So today we finished up newswriting boot camp...holy hell! I can't believe it's done already - yet another one of those things in life that is totally intimidating as you approach it, and then before you know it you've gotten through all the deadlines and papers you thought would be so difficult. Not that it wasn't hard, but my point is that now it's nearly mid-August and I'm going home on Saturday and I've already completed 1/6 of the credits required for my master's! Awesome.
To commemorate this occasion, I took a picture of the AJ Lunch Club outside Newhouse I...how i will miss it (not!)
Aaaanyhoo. Now to the "real" blog material.
Today in arts journalism class, after all the stories had finally been turned in, we had a lecture to prepare us for our field trip to the Glimmerglass Opera in Cooperstown this Friday, where we'll see Janacek's opera, "Jenufa." Frank Macomber, emeritus professor of fine arts here at SU, gave a general overview of opera in terms of characters and subject matter and briefed us on the opera's background and plot.
After about an hour of that, we popped in a DVD of a Glyndebourne production and watched the first two acts. Having done this will enhance everyone's experience, I think, because with opera I find it's often advantageous to know at least somewhat what you're getting into. Friday's pre-performance lecture (which I'm looking forward to because I've never done that before) should prove even more enlightening.
However. Though the DVD format creates a convenient and cheap way to see and get acquainted with an opera, I HATE it. Opera is quite simply meant to be experienced a) live, b) from a certain distance, and c) Live! Voice and Opera programs around the world spend countless hours teaching students to project to the back of the house (to the peanut gallery, as the infamous Rae-Gae called it), not only with their voices but with their bodies. That's actually the hardest part for a lot of people, because it's easy enough to sing loud without feeling stupid, but when you're trying to convey facial expressions and emotions that might otherwise be subtle to the hypothetical last row of a 3,000-seat house, well, sometimes you just feel like an asshole.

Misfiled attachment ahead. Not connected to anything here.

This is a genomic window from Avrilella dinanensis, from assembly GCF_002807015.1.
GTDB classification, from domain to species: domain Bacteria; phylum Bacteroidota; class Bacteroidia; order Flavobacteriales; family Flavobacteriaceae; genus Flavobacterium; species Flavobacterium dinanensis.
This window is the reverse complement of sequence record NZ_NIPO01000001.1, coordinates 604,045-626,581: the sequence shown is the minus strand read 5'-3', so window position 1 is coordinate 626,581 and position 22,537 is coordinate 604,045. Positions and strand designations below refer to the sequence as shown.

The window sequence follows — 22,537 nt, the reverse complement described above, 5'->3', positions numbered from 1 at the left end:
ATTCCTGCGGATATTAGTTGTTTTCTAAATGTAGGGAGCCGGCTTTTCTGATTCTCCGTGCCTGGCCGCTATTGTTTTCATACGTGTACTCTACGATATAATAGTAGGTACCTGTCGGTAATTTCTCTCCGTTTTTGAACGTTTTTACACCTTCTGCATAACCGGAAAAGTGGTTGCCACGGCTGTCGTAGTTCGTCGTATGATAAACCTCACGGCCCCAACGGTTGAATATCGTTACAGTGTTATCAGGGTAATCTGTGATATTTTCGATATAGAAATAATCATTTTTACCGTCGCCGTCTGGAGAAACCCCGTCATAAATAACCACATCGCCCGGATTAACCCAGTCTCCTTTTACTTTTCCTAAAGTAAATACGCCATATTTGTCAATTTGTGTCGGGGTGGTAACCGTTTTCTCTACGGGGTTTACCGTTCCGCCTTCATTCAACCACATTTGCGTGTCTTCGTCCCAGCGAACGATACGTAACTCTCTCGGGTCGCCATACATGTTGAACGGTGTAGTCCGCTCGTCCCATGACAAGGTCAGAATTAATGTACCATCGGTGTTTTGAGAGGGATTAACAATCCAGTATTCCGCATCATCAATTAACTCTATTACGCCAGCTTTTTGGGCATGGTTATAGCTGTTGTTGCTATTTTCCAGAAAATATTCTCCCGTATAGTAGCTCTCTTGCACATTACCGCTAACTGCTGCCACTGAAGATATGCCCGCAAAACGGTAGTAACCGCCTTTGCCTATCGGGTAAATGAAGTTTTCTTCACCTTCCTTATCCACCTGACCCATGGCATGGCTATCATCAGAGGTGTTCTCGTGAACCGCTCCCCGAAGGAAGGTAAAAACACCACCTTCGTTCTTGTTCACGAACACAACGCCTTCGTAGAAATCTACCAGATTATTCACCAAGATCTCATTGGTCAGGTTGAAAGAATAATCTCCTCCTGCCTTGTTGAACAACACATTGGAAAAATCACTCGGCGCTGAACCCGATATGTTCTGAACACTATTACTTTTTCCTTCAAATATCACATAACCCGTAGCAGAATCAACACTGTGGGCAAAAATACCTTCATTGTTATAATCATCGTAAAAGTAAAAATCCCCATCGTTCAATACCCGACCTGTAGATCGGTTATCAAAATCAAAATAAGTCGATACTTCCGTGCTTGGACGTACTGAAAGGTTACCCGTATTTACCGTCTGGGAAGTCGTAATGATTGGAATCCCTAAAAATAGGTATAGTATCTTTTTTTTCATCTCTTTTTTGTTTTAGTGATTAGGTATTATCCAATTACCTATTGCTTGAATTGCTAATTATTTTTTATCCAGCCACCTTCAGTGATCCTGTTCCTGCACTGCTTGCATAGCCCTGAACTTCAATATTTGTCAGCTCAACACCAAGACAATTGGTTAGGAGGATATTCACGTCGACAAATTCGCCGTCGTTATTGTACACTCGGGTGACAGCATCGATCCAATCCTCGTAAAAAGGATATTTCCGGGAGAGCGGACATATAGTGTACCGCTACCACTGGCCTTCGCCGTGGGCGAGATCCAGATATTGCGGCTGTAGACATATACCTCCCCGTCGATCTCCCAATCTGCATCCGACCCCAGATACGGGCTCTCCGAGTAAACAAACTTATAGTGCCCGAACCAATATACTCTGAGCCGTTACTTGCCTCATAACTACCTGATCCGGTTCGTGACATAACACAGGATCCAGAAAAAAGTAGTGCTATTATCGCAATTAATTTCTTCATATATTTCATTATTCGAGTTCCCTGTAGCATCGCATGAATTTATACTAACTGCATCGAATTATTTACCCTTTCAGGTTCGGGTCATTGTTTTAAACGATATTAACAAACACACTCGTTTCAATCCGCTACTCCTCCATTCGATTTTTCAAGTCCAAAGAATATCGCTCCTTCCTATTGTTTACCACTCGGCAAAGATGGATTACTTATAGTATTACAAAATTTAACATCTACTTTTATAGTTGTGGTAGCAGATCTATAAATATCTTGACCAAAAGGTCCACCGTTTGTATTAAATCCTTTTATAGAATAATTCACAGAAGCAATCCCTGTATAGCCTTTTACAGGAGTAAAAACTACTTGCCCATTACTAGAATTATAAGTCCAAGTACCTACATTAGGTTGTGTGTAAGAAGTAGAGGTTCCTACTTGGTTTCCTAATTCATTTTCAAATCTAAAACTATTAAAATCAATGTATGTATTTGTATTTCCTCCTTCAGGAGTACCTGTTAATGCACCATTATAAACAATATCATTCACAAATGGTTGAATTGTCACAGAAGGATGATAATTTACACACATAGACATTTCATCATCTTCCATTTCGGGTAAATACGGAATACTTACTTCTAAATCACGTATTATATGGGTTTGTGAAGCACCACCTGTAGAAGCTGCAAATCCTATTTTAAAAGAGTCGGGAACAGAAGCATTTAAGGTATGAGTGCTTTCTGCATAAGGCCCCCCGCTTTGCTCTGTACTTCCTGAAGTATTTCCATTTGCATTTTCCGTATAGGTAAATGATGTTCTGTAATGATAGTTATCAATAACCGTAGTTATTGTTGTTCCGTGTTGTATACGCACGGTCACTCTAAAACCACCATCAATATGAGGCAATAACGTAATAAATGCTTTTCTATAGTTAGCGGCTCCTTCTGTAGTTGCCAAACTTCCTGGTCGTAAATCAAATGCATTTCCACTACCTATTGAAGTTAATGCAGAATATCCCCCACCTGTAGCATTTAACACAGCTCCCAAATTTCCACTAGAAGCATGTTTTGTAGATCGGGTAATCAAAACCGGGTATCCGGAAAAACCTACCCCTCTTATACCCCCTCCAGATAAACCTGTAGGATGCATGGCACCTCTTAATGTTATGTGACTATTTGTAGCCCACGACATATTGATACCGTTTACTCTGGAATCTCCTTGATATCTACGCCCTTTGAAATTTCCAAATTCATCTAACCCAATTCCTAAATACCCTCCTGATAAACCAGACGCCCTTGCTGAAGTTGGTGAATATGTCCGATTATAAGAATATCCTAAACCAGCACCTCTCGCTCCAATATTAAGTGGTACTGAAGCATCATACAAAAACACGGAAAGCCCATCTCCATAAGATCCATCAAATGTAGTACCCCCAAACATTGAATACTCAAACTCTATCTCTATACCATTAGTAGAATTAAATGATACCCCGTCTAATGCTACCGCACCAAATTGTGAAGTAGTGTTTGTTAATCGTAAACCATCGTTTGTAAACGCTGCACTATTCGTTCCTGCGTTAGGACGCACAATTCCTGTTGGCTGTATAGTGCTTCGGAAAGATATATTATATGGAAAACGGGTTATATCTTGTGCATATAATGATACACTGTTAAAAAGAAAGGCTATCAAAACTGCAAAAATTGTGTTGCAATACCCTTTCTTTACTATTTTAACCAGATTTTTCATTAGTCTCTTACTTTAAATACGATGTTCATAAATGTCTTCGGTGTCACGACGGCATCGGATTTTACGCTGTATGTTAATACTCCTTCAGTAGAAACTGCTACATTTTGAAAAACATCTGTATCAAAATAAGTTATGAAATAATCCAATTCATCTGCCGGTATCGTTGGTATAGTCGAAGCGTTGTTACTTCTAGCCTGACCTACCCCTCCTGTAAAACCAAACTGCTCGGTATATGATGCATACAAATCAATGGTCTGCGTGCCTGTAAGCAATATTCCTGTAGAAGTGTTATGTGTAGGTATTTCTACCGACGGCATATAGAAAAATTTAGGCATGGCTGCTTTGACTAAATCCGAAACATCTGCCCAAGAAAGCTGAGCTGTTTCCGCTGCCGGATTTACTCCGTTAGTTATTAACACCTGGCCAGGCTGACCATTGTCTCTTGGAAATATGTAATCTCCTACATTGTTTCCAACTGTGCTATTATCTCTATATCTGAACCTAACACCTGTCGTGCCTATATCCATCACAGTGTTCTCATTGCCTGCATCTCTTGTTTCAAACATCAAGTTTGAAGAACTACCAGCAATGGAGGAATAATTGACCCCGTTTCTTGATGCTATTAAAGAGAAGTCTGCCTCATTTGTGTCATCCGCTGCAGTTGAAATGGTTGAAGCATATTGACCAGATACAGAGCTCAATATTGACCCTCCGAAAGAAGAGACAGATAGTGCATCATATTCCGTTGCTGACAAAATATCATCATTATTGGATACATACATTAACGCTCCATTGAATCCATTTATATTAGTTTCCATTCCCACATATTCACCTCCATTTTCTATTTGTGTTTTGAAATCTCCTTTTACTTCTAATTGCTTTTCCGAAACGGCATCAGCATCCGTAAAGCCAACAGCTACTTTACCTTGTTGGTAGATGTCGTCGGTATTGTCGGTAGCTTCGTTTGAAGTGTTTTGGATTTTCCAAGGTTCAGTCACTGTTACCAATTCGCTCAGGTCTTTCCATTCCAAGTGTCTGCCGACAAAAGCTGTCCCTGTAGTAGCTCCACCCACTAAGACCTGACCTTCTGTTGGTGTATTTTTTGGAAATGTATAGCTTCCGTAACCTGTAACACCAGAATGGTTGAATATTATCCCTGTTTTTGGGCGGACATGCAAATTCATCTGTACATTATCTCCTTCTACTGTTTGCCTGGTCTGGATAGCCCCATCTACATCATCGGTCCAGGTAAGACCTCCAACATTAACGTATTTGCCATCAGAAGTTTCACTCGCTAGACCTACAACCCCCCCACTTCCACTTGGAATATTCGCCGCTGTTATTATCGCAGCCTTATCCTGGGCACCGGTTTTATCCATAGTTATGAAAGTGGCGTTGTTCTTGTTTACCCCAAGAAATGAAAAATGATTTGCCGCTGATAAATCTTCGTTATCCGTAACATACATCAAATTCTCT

And here's the main problem with opera-as-film: opera-scaled subtely usually equates to a cinematic slap in the face. To see these larger-than-life emotions from the distance of an onstage camera can be really jarring - particularly if acting is not the singer's strongest suit. And that's when opera on film starts to be unintentionally humorous, even more so when coupled with the often awkwardly worded and punctuated subtitles.
On top of that, when an opera is shot with multiple cameras, or from any perspective aside from that of a static audience member, as most operas are, a lot of the fun is taken out of it. The viewers see what the director wants them to see instead of getting to create their own experience by taking in the entire stage and making their own observations.
But enough of my soapbox rant. I thought it was unfortunate that today was a bunch of my classmates' first exposure to opera - but it's really not so bad, because there's nowhere to go but up, in terms of the overall experience. Plus, it doesn't hurt that this production has been getting rave reviews in all the big papers - apparently this is the Glimmerglass hit of the summer. Friday promises to be a well-deserved treat and an amazing conclusion to boot camp!